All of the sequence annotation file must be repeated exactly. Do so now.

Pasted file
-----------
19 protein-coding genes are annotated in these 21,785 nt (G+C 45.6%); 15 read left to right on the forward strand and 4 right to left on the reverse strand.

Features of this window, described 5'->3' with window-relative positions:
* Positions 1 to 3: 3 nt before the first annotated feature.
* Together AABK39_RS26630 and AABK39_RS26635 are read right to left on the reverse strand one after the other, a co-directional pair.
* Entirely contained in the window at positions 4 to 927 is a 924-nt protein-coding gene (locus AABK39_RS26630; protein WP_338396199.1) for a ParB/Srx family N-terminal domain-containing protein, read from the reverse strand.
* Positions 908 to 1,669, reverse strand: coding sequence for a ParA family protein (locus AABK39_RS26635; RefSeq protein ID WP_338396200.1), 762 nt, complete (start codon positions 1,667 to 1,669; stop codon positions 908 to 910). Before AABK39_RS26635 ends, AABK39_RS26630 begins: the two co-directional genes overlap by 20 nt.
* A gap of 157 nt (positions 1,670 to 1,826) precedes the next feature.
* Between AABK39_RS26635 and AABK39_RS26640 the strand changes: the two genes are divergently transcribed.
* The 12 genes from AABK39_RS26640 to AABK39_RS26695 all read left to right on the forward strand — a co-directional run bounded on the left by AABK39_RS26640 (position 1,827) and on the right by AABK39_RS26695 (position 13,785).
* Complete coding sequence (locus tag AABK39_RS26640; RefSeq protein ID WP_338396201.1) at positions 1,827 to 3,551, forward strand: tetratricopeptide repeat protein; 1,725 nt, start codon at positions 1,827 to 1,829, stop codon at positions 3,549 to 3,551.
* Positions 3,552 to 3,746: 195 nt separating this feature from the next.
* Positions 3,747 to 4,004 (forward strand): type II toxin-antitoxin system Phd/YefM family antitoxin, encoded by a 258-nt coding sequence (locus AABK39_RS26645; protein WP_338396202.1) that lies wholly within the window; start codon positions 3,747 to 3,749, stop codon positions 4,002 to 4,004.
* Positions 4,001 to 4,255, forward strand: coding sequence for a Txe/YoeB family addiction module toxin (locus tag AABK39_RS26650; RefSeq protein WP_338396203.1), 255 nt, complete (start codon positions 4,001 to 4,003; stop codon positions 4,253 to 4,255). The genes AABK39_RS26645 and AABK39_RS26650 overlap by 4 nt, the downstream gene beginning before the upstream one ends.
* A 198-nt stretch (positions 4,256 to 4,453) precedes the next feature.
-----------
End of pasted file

19 protein-coding genes are annotated in these 21,785 nt (G+C 45.6%); 15 read left to right on the forward strand and 4 right to left on the reverse strand.

Features of this window, described 5'->3' with window-relative positions:
* Positions 1 to 3: 3 nt before the first annotated feature.
* Together AABK39_RS26630 and AABK39_RS26635 are read right to left on the reverse strand one after the other, a co-directional pair.
* Entirely contained in the window at positions 4 to 927 is a 924-nt protein-coding gene (locus AABK39_RS26630; protein WP_338396199.1) for a ParB/Srx family N-terminal domain-containing protein, read from the reverse strand.
* Positions 908 to 1,669, reverse strand: coding sequence for a ParA family protein (locus AABK39_RS26635; RefSeq protein ID WP_338396200.1), 762 nt, complete (start codon positions 1,667 to 1,669; stop codon positions 908 to 910). Before AABK39_RS26635 ends, AABK39_RS26630 begins: the two co-directional genes overlap by 20 nt.
* A gap of 157 nt (positions 1,670 to 1,826) precedes the next feature.
* Between AABK39_RS26635 and AABK39_RS26640 the strand changes: the two genes are divergently transcribed.
* The 12 genes from AABK39_RS26640 to AABK39_RS26695 all read left to right on the forward strand — a co-directional run bounded on the left by AABK39_RS26640 (position 1,827) and on the right by AABK39_RS26695 (position 13,785).
* Complete coding sequence (locus tag AABK39_RS26640; RefSeq protein ID WP_338396201.1) at positions 1,827 to 3,551, forward strand: tetratricopeptide repeat protein; 1,725 nt, start codon at positions 1,827 to 1,829, stop codon at positions 3,549 to 3,551.
* Positions 3,552 to 3,746: 195 nt separating this feature from the next.
* Positions 3,747 to 4,004 (forward strand): type II toxin-antitoxin system Phd/YefM family antitoxin, encoded by a 258-nt coding sequence (locus AABK39_RS26645; protein WP_338396202.1) that lies wholly within the window; start codon positions 3,747 to 3,749, stop codon positions 4,002 to 4,004.
* Positions 4,001 to 4,255, forward strand: coding sequence for a Txe/YoeB family addiction module toxin (locus tag AABK39_RS26650; RefSeq protein WP_338396203.1), 255 nt, complete (start codon positions 4,001 to 4,003; stop codon positions 4,253 to 4,255). The genes AABK39_RS26645 and AABK39_RS26650 overlap by 4 nt, the downstream gene beginning before the upstream one ends.
* A 198-nt stretch (positions 4,256 to 4,453) precedes the next feature.